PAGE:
The Interstate Natural Gas Association of America applauded the White House for developing principles intended to foster coordination, predictability and transparency in federal environmental review and permitting processes for infrastructure projects, including energy infrastructure, such as pipelines.
“Despite the clear need for new natural gas pipelines, the permitting process has become more protracted and challenging,” INGAA President and Chief Executive Officer Don Santa said. “Roadblocks and delays are becoming commonplace at federal and state permitting agencies. The permitting principles developed by the White House recognize many of the challenges with the permitting process and suggest reforms that could facilitate the more responsible and orderly development of infrastructure. We hope this is the first step toward more comprehensive permitting reform.”
Infrastructure is essential to our economy, serving as an indispensable link to bring abundant, affordable domestic energy supply to families, power plants, businesses and manufacturers. Unlike many other infrastructure projects, such as bridges and roads, pipelines are privately financed and do not require government funds. The pipeline industry is not looking for government money, but instead a more predictable permitting and environmental review process.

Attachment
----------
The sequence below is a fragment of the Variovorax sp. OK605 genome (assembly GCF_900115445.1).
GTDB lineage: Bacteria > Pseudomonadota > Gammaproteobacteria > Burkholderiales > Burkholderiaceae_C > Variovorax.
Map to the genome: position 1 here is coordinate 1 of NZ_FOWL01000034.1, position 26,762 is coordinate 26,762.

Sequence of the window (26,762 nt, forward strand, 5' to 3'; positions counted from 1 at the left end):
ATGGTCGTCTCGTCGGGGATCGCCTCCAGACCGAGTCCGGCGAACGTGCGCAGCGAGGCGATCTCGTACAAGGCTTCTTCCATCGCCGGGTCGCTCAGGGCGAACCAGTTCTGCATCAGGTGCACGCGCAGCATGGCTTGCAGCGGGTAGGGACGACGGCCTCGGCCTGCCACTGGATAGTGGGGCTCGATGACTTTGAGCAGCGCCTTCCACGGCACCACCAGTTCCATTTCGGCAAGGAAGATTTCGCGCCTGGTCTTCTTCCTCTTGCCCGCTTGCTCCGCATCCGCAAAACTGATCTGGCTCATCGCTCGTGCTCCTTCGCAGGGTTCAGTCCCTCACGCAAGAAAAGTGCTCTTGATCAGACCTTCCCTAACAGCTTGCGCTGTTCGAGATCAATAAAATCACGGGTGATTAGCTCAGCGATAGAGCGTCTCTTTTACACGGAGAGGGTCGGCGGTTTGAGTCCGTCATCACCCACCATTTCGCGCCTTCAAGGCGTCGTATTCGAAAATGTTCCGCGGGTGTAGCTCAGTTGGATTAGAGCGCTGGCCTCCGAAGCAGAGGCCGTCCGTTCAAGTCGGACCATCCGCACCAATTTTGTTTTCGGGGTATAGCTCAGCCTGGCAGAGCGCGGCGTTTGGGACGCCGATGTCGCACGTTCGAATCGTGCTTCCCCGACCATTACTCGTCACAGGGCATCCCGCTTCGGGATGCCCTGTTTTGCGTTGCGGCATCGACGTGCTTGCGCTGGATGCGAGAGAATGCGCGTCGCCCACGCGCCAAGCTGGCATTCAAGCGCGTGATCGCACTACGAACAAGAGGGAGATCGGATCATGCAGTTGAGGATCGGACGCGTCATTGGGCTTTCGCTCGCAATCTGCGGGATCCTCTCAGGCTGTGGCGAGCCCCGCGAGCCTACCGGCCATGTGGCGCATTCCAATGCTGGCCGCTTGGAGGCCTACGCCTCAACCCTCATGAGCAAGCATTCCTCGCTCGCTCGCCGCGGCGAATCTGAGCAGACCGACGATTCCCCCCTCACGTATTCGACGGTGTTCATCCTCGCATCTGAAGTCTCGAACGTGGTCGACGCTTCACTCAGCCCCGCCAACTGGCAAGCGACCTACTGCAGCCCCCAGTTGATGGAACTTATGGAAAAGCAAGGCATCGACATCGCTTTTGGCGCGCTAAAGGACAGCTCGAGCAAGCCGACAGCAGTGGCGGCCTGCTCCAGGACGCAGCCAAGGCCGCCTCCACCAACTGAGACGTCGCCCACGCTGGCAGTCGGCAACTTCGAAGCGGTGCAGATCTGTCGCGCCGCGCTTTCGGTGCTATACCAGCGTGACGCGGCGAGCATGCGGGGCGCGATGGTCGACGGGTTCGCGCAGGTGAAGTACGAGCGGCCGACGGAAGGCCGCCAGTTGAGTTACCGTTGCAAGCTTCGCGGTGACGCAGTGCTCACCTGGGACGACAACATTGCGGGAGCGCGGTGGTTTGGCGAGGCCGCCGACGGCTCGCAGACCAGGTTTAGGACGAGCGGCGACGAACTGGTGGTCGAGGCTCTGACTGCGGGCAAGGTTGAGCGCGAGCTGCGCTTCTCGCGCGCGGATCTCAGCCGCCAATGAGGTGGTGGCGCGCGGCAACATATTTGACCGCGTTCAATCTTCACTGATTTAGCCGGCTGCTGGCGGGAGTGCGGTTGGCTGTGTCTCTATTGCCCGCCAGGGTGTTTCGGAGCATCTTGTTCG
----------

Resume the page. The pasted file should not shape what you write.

The White House plan identifies both federal and state processes that are delaying environmental review and permitting. For example, the White House recognizes the need for clarity in the role of state permitting authorities implementing the Clean Water Act Section 401 certification process.
“We respect the rights of states in protecting the resources within their borders and support the cooperative federalism of the Clean Water Act,” Santa said. “However, that concept requires participants to act within the scope of their authority. Actions that abuse this authority trample the rights of other states and disrupt interstate commerce. At the heart of cooperative federalism lies cooperation.”
By clarifying the time frame, the White House principles bring predictability to this important part of the permitting process. Still, in implementing these principles and considering how best to balance federal and state authorities, it is incumbent on the administration and Congress to establish greater accountability in the Section 401 process.
“Taking these next steps is critical to reforming the Section 401 process and to achieving the goal of cooperative federalism more fully,” Santa said.
INGAA encourages Congress and the administration to take prompt action on these reforms.